Elizabeth Bishop | One Art | a poem

One Art
Elizabeth Bishop
1911 – 1979

The art of losing isn’t hard to master;
so many things seem filled with the intent
to be lost that their loss is no disaster.

Lose something every day. Accept the fluster
of lost door keys, the hour badly spent.
The art of losing isn’t hard to master.

Then practice losing farther, losing faster:
places, and names, and where it was you meant
to travel. None of these will bring disaster.

I lost my mother’s watch. And look! my last, or
next-to-last, of three loved houses went.
The art of losing isn’t hard to master.

I lost two cities, lovely ones. And, vaster,
some realms I owned, two rivers, a continent.
I miss them, but it wasn’t a disaster.

—Even losing you (the joking voice, a gesture
I love) I shan’t have lied. It’s evident
the art of losing’s not too hard to master
though it may look like (Write it!) like disaster.

From The Complete Poems 1927-1979 by Elizabeth Bishop

“Why shouldn’t we, so generally addicted to the gigantic, at last have some small works of art, some short poems, short pieces of music […], some intimate, low-voiced, and delicate things in our mostly huge and roaring, glaring world?”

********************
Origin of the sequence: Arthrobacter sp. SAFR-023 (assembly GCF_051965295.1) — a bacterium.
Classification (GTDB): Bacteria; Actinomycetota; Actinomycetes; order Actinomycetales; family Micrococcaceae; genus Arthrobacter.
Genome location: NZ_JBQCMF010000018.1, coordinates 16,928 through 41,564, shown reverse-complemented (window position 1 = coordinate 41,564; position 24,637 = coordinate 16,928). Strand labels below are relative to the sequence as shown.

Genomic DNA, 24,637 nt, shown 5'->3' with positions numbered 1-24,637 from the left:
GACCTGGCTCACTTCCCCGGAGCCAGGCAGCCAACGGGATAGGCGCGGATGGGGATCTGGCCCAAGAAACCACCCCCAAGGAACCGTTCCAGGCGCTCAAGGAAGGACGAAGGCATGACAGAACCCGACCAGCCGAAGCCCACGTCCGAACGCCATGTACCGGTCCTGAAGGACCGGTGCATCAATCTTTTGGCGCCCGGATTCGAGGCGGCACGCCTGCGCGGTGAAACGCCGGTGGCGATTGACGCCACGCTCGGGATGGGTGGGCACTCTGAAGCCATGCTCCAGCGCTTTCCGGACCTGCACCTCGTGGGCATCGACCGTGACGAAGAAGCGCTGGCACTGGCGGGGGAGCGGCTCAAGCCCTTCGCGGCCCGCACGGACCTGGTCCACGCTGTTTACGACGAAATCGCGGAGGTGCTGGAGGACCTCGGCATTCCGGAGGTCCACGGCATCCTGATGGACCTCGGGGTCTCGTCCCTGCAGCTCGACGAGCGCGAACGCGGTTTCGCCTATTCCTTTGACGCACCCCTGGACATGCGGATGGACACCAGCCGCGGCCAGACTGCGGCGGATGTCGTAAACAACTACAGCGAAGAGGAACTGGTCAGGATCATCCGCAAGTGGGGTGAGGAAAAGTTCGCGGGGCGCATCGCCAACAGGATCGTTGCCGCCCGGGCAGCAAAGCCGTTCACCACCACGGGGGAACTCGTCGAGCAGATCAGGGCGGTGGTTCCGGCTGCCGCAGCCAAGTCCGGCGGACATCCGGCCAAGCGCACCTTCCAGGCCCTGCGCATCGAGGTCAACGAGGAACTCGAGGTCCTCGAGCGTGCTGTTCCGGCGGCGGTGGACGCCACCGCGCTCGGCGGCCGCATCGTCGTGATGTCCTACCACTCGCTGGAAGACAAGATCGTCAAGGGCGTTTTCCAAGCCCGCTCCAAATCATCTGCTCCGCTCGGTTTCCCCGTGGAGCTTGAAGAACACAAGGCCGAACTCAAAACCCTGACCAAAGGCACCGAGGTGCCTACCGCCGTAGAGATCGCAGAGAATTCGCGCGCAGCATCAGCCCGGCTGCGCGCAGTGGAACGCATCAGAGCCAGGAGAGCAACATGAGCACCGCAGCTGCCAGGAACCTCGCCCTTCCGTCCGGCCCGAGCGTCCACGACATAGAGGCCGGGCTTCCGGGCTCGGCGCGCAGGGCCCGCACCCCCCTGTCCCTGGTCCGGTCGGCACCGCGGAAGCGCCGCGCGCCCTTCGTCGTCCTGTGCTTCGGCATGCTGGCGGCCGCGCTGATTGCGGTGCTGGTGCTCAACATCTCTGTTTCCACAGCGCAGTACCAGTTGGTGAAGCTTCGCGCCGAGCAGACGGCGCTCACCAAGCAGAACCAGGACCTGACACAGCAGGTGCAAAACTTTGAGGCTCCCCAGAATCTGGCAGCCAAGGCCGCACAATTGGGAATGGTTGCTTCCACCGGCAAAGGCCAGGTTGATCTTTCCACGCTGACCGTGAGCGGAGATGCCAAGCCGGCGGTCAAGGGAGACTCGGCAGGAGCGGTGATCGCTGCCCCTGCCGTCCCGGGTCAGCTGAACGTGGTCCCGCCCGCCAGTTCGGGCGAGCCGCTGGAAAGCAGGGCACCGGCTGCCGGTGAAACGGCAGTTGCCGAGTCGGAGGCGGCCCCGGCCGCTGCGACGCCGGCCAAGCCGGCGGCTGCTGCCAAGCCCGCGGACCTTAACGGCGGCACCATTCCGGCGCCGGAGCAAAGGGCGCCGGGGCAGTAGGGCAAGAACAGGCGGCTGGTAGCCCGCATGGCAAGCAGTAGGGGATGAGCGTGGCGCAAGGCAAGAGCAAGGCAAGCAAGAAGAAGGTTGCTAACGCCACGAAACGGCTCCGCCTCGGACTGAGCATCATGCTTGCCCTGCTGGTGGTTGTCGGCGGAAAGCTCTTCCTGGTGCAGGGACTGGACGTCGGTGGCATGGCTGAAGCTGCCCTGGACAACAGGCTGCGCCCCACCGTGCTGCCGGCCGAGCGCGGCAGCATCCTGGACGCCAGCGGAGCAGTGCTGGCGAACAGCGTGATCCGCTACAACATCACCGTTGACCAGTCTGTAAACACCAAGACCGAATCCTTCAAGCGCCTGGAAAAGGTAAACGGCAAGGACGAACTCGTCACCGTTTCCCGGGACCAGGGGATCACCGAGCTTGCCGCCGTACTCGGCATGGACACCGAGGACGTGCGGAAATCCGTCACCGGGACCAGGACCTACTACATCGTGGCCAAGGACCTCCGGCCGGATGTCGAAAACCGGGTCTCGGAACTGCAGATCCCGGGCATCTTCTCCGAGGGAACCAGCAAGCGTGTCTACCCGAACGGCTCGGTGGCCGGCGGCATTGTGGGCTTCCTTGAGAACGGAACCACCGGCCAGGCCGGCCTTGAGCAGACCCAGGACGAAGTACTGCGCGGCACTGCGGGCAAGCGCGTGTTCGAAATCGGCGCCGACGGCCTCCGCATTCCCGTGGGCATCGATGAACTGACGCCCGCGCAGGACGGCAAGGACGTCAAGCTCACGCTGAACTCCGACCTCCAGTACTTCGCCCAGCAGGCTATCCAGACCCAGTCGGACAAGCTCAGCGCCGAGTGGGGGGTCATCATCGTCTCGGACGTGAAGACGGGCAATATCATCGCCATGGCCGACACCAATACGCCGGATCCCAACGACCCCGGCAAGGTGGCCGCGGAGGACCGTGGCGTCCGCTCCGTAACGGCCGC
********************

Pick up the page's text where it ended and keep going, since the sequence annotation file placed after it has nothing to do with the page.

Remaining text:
― Elizabeth Bishop



Elizabeth Bishop was an American poet and short-story writer. She was Consultant in Poetry to the Library of Congress from 1949 to 1950, the Pulitzer Prize winner for Poetry in 1956 . . .

Born: February 8, 1911, Worcester, MA
Died: October 6, 1979, Boston, MA

Movies: First Death in Nova Scotia, Bishopric
Awards: Pulitzer Prize for Poetry, United States Poet Laureate

2 thoughts on “Elizabeth Bishop | One Art | a poem

  1. Pingback: Elizabeth Bishop | One Art | a poem — the secret keeper | O LADO ESCURO DA LUA

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